Visual intelligence, cognitive scientist Donald Hoffman writes, is the power that people use to "construct an experience of objects out of colours, lines, and motions." And what an underappreciated ability it is, too; despite the fact that the visual process uses up a considerable chunk of our brainpower, we're only just learning how it works. Hoffman aptly demonstrates the mysterious constructive powers of our eye-brain machines using lots of simple drawings and diagrams to illustrate basic rules of the visual road. Many of the examples are familiar optical illusions--perspective-confounding cubes, a few lines that add up to a more complex shape than seems right. Hoffman also takes a cue from Oliver Sacks
, employing anecdotes about people with various specific visual malfunctions to both further his mechanical explanation of visual intelligence and drive home how important this little-understood aspect of cognition can be in our lives. An especially intriguing example involves a boy, blind from birth, who is surgically given the power to see. At first, he is completely unable to visually distinguish objects familiar by touch, such as the cat and the dog. Other poignant examples show clearly how image construction is normally linked to our emotional well-being and sense of place. Visual Intelligence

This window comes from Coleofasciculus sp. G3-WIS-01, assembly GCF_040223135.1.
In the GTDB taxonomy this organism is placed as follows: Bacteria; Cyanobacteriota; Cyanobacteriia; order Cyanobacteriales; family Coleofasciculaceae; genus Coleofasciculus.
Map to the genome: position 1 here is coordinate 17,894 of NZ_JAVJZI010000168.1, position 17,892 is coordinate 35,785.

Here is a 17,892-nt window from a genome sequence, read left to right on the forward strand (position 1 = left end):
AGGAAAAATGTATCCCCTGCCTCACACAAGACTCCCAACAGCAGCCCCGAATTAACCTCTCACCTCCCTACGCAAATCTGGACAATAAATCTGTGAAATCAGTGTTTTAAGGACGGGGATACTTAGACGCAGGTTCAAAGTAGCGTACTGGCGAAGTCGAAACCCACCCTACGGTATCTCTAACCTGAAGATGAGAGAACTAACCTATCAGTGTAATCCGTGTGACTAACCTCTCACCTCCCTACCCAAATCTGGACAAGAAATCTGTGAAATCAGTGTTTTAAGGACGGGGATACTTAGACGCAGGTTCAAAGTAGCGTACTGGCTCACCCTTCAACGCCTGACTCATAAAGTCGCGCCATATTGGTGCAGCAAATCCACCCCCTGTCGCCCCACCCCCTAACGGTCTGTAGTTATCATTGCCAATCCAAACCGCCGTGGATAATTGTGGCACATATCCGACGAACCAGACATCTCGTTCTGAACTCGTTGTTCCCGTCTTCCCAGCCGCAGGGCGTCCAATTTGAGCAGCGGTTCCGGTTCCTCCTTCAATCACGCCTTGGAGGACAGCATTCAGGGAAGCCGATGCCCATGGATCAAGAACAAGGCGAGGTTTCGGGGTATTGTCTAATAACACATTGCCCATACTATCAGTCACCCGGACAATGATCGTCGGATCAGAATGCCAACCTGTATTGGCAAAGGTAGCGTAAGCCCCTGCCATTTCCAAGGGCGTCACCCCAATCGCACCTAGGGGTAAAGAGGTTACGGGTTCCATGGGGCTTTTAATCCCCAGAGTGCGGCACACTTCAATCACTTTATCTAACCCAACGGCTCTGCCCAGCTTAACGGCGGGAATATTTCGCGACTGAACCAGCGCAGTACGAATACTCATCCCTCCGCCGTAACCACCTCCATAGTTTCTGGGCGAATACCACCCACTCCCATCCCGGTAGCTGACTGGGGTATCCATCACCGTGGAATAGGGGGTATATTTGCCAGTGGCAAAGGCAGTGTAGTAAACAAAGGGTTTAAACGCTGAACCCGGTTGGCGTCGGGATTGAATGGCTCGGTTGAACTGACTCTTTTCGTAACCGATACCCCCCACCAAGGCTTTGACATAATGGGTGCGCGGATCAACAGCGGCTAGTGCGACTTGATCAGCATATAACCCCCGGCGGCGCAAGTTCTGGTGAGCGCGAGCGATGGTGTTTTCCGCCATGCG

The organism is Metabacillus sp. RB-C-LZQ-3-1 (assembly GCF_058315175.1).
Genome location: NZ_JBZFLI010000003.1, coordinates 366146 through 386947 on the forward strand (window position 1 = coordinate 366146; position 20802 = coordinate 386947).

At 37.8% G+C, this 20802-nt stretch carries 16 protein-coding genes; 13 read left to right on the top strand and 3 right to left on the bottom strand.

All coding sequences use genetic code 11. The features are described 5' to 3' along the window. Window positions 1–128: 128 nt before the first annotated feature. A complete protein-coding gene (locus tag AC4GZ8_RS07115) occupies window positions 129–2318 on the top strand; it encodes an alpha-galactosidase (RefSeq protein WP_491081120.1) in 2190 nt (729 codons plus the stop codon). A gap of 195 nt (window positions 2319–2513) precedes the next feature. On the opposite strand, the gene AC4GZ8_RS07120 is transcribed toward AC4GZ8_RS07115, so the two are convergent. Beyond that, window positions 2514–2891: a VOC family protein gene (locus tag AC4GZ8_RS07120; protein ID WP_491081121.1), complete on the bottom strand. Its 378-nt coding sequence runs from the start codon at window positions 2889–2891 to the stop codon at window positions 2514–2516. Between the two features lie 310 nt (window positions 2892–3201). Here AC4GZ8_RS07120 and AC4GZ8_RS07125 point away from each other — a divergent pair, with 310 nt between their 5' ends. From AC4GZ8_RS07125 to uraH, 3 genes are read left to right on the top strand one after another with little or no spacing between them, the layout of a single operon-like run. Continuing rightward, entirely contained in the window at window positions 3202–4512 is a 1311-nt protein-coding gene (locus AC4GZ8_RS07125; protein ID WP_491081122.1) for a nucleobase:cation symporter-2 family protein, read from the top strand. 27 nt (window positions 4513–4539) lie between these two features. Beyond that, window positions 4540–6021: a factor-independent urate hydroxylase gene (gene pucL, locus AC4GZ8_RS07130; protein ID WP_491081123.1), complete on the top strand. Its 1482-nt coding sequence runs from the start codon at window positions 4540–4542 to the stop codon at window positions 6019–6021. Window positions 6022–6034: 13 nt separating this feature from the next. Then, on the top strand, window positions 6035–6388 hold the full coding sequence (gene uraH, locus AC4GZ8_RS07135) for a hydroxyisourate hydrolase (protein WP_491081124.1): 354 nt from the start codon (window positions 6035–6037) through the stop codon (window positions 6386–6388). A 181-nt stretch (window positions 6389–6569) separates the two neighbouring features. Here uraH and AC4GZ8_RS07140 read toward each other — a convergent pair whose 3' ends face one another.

is a fascinating, confounding look (as it were) at an aspect of human physiology and psychology that very few of us think about much at all. --Therese Littleton, Amazon.com
--This text refers to an out of print or unavailable edition of this title.
"Artists as well as pundits of perception could gain a lot from [this] book..." -- Richard Gregory, The Times Literary Supplement
"[Donald Hoffman] combines a deep understanding of the logic of perception, a gift for explaining it with simple displays that anyone can-quite literally-see, and a refreshing sense of wonder at the miracle of it all." -- Steven Pinker